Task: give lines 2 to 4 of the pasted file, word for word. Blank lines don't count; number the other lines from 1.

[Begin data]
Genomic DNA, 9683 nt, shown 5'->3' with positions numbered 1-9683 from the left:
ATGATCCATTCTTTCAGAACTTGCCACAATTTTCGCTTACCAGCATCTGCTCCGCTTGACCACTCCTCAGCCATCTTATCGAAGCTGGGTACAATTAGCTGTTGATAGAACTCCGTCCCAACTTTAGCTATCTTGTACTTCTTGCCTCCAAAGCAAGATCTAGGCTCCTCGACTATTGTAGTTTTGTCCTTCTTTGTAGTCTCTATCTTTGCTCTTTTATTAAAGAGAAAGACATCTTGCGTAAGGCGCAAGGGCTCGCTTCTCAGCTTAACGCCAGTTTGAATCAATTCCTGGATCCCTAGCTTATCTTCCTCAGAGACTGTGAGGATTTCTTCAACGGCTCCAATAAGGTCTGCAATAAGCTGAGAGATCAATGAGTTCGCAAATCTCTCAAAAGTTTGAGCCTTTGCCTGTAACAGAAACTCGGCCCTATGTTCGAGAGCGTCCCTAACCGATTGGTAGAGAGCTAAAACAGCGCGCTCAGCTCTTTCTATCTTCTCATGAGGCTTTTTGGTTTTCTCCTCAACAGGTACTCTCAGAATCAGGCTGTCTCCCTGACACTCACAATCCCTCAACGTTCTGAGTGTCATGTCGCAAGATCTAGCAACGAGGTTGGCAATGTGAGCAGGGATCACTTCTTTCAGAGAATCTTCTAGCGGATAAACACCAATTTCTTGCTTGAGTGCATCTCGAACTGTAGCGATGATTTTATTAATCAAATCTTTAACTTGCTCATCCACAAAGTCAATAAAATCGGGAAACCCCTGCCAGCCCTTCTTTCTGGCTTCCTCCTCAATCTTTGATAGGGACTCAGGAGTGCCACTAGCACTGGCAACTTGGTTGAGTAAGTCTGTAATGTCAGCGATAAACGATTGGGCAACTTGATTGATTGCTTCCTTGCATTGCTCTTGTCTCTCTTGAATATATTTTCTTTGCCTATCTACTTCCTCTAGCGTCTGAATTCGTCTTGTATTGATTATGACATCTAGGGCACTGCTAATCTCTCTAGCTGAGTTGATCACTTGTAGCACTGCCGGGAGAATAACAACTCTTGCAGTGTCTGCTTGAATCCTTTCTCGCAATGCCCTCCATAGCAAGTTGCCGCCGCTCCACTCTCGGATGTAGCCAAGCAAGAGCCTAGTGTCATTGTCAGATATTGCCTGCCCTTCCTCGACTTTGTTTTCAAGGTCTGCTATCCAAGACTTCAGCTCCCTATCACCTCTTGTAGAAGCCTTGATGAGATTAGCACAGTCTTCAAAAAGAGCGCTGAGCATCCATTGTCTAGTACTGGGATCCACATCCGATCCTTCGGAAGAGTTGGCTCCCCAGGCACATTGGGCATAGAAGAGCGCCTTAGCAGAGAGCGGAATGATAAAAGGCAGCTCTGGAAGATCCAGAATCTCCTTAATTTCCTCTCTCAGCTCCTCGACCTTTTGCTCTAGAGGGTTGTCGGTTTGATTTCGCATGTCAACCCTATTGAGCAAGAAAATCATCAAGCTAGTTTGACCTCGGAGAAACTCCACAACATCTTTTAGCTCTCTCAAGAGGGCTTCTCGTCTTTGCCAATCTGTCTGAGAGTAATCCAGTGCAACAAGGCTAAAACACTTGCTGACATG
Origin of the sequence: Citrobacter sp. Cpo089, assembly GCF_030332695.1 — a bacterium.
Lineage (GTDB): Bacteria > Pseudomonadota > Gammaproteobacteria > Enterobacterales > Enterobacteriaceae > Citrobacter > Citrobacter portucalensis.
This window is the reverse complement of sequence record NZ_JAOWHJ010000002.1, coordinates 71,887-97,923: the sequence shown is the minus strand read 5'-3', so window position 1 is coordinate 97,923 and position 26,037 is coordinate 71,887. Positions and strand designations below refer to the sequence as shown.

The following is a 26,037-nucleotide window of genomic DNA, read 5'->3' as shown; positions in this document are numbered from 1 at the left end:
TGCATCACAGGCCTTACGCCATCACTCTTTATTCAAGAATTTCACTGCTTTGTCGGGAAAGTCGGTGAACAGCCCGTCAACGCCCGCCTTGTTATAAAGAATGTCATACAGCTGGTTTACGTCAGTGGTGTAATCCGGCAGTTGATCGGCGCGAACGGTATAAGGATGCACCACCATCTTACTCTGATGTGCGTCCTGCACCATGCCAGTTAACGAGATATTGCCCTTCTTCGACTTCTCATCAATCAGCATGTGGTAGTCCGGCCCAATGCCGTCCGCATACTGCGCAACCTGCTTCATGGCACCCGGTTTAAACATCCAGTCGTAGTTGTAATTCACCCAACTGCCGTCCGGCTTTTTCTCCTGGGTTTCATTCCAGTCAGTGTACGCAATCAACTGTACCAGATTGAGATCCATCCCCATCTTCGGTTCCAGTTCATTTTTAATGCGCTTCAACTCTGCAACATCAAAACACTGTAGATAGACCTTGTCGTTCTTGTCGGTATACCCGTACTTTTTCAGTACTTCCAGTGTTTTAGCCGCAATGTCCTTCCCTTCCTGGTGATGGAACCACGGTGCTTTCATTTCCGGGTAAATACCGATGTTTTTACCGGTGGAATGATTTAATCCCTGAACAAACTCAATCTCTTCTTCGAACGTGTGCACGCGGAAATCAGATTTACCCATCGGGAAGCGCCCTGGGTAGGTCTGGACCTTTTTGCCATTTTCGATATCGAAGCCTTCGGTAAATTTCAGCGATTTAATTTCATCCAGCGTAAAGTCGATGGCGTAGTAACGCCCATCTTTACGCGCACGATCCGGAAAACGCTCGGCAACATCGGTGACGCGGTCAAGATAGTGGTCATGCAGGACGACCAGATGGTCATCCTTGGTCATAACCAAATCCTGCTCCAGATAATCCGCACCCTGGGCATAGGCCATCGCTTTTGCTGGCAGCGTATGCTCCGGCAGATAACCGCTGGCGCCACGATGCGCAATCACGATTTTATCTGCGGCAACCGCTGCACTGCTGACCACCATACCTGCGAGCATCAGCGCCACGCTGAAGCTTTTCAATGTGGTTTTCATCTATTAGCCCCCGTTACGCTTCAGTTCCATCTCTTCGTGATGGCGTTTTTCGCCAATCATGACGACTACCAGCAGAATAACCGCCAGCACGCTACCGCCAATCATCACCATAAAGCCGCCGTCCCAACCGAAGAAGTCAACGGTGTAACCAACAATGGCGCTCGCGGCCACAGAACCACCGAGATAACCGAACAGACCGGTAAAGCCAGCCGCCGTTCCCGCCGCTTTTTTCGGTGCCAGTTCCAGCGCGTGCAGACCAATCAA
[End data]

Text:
ATGATCCATTCTTTCAGAACTTGCCACAATTTTCGCTTACCAGCATCTGCTCCGCTTGACCACTCCTCAGCCATCTTATCGAAGCTGGGTACAATTAGCTGTTGATAGAACTCCGTCCCAACTTTAGCTATCTTGTACTTCTTGCCTCCAAAGCAAGATCTAGGCTCCTCGACTATTGTAGTTTTGTCCTTCTTTGTAGTCTCTATCTTTGCTCTTTTATTAAAGAGAAAGACATCTTGCGTAAGGCGCAAGGGCTCGCTTCTCAGCTTAACGCCAGTTTGAATCAATTCCTGGATCCCTAGCTTATCTTCCTCAGAGACTGTGAGGATTTCTTCAACGGCTCCAATAAGGTCTGCAATAAGCTGAGAGATCAATGAGTTCGCAAATCTCTCAAAAGTTTGAGCCTTTGCCTGTAACAGAAACTCGGCCCTATGTTCGAGAGCGTCCCTAACCGATTGGTAGAGAGCTAAAACAGCGCGCTCAGCTCTTTCTATCTTCTCATGAGGCTTTTTGGTTTTCTCCTCAACAGGTACTCTCAGAATCAGGCTGTCTCCCTGACACTCACAATCCCTCAACGTTCTGAGTGTCATGTCGCAAGATCTAGCAACGAGGTTGGCAATGTGAGCAGGGATCACTTCTTTCAGAGAATCTTCTAGCGGATAAACACCAATTTCTTGCTTGAGTGCATCTCGAACTGTAGCGATGATTTTATTAATCAAATCTTTAACTTGCTCATCCACAAAGTCAATAAAATCGGGAAACCCCTGCCAGCCCTTCTTTCTGGCTTCCTCCTCAATCTTTGATAGGGACTCAGGAGTGCCACTAGCACTGGCAACTTGGTTGAGTAAGTCTGTAATGTCAGCGATAAACGATTGGGCAACTTGATTGATTGCTTCCTTGCATTGCTCTTGTCTCTCTTGAATATATTTTCTTTGCCTATCTACTTCCTCTAGCGTCTGAATTCGTCTTGTATTGATTATGACATCTAGGGCACTGCTAATCTCTCTAGCTGAGTTGATCACTTGTAGCACTGCCGGGAGAATAACAACTCTTGCAGTGTCTGCTTGAATCCTTTCTCGCAATGCCCTCCATAGCAAGTTGCCGCCGCTCCACTCTCGGATGTAGCCAAGCAAGAGCCTAGTGTCATTGTCAGATATTGCCTGCCCTTCCTCGACTTTGTTTTCAAGGTCTGCTATCCAAGACTTCAGCTCCCTATCACCTCTTGTAGAAGCCTTGATGAGATTAGCACAGTCTTCAAAAAGAGCGCTGAGCATCCATTGTCTAGTACTGGGATCCACATCCGATCCTTCGGAAGAGTTGGCTCCCCAGGCACATTGGGCATAGAAGAGCGCCTTAGCAGAGAGCGGAATGATAAAAGGCAGCTCTGGAAGATCCAGAATCTCCTTAATTTCCTCTCTCAGCTCCTCGACCTTTTGCTCTAGAGGGTTGTCGGTTTGATTTCGCATGTCAACCCTATTGAGCAAGAAAATCATCAAGCTAGTTTGACCTCGGAGAAACTCCACAACATCTTTTAGCTCTCTCAAGAGGGCTTCTCGTCTTTGCCAATCTGTCTGAGAGTAATCCAGTGCAACAAGGCTAAAACACTTGCTGACATG
Origin of the sequence: Citrobacter sp. Cpo089, assembly GCF_030332695.1 — a bacterium.
Lineage (GTDB): Bacteria > Pseudomonadota > Gammaproteobacteria > Enterobacterales > Enterobacteriaceae > Citrobacter > Citrobacter portucalensis.